Ask a Stoner: I'm Sick of Using the Terms "Indica" and "Sativa"

Ask a Stoner: I'm Sick of Using the Terms "Indica" and "Sativa"
Dear Stoner: Are the terms “indica” and “sativa” even worth listening to anymore? I feel like some sativas make me sleepy and some indicas keep me wide awake.
Pain Patient

Dear Pain Patient: More and more cannabis studies, growers and users are championing a new — or at least tweaked — narrative when it comes to the differences between said strain designations. According to this new school of thought, “indica” and “sativa” should apply only to a strain’s growth characteristics, such as how tall the plants stretch, flower or perform in certain climates.

In addition, it’s believed that terpenes are responsible for the effects strains have on consumers. Terpenes such as myrcene, linalool, limonene and pinene, which give certain plants their smell or flavor, could affect how your body reacts to cannabinoids (THC, CBD and so on), meaning those smells and flavors might be more important than previously thought. Research continues to support this theory, so it could be time to change the way we talk about cannabis strains. Some dispensaries have already ditched the indica and sativa monikers, opting to use “daytime” and “nighttime” instead.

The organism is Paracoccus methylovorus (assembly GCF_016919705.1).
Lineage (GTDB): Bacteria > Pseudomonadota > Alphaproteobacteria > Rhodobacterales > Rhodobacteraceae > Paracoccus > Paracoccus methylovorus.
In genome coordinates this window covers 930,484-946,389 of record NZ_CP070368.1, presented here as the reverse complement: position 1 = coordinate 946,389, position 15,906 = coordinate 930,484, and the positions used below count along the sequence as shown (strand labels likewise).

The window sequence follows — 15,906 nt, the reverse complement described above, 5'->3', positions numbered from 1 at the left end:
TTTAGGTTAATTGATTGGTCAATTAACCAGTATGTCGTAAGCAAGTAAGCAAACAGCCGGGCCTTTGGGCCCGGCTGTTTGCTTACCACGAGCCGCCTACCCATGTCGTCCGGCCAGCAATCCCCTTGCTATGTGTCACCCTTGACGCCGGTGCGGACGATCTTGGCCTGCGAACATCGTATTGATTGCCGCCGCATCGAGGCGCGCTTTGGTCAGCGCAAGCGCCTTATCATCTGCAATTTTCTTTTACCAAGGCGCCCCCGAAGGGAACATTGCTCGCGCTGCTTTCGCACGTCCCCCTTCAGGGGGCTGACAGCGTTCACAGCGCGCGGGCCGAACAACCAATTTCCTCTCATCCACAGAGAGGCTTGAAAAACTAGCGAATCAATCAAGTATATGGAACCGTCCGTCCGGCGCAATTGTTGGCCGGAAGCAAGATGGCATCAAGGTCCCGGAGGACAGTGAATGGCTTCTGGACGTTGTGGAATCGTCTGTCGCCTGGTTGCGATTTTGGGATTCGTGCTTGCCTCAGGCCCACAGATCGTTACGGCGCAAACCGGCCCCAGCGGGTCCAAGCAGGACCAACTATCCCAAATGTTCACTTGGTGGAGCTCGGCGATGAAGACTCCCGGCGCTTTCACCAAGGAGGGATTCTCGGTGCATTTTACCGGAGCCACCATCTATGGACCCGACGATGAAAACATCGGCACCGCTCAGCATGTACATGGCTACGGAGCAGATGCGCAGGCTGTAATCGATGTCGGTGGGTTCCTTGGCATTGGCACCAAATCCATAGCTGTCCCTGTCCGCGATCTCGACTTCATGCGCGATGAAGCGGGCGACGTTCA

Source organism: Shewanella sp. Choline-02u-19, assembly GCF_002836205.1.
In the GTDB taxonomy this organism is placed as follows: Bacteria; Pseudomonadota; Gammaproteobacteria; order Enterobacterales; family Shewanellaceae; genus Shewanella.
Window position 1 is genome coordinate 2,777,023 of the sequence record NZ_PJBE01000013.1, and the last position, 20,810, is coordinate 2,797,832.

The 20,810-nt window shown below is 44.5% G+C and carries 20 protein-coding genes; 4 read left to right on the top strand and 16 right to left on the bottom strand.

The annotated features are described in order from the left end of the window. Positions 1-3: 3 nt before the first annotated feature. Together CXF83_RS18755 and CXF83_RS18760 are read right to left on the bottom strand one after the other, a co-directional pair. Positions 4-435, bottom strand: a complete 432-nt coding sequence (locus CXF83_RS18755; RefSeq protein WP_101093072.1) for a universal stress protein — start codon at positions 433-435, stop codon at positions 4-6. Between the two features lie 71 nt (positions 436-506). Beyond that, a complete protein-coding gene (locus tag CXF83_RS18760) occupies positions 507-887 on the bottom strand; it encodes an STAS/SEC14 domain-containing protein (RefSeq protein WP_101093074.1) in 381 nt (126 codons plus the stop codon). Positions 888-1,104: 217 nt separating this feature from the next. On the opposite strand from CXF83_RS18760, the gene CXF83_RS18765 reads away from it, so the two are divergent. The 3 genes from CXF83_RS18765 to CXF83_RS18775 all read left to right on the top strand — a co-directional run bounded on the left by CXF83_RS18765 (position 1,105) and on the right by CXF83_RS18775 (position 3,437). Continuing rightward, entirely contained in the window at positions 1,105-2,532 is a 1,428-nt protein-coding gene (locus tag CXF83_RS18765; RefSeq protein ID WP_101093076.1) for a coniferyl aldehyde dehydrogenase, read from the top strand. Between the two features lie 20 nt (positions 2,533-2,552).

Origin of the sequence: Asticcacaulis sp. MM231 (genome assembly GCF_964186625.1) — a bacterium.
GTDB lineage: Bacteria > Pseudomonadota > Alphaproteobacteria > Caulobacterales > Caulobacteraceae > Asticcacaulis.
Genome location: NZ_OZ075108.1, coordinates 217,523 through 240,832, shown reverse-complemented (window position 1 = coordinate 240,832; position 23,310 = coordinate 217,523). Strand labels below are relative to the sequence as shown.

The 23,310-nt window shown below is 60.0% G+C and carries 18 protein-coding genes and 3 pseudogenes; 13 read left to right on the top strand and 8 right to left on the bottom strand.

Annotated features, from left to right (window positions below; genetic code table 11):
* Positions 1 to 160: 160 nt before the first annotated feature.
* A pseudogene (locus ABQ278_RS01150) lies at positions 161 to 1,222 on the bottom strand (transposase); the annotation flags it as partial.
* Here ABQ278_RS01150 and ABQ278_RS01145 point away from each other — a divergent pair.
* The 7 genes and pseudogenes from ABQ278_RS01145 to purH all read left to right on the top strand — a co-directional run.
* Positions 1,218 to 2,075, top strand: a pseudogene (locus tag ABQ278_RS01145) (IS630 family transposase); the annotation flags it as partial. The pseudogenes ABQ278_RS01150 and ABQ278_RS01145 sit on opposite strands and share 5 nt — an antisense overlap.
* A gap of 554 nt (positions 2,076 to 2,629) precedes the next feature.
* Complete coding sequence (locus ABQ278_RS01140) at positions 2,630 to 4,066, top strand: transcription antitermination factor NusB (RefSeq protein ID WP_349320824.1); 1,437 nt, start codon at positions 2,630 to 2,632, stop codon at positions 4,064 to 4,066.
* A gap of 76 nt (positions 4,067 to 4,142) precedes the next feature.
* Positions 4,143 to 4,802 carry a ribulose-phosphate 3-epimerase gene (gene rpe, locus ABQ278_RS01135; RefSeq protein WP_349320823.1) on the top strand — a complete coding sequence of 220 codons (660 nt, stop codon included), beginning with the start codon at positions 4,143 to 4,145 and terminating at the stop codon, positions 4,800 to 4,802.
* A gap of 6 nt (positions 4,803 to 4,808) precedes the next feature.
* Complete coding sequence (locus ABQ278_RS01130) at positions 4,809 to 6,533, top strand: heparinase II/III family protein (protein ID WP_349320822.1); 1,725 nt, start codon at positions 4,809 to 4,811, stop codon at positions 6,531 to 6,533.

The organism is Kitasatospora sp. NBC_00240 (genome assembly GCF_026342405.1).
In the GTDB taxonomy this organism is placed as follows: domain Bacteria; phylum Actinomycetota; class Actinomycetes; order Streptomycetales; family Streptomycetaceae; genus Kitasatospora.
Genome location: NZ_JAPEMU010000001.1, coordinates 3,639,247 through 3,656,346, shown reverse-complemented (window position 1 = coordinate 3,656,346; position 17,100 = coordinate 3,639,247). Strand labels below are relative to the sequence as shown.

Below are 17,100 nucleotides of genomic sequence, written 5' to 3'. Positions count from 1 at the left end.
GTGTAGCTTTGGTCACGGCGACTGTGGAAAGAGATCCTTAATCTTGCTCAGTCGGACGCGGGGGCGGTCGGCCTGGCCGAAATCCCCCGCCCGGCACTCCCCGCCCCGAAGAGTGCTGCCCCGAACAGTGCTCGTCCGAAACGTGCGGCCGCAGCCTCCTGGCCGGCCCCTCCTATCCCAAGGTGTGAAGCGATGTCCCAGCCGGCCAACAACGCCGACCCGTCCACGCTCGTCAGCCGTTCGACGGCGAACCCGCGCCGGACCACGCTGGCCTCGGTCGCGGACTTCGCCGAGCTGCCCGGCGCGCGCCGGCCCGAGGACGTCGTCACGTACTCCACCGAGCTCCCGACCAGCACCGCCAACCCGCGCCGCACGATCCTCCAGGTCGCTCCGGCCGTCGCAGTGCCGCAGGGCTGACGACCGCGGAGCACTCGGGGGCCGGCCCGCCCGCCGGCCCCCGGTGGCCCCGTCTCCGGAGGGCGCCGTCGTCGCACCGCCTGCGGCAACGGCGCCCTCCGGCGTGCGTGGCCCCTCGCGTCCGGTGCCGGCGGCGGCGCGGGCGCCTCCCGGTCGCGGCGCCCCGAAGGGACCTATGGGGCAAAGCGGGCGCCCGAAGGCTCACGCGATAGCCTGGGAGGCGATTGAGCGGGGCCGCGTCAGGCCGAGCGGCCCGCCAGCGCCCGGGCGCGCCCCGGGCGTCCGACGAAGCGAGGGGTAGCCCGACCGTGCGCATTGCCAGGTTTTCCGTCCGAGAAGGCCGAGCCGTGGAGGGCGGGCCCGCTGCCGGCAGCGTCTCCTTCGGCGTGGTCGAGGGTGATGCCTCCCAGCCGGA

Send questions to
KEEP WESTWORD FREE... Since we started Westword, it has been defined as the free, independent voice of Denver, and we'd like to keep it that way. With local media under siege, it's more important than ever for us to rally support behind funding our local journalism. You can help by participating in our "I Support" program, allowing us to keep offering readers access to our incisive coverage of local news, food and culture with no paywalls.
Herbert Fuego is the resident stoner at Westword, ready to answer all your marijuana questions.
Contact: Herbert Fuego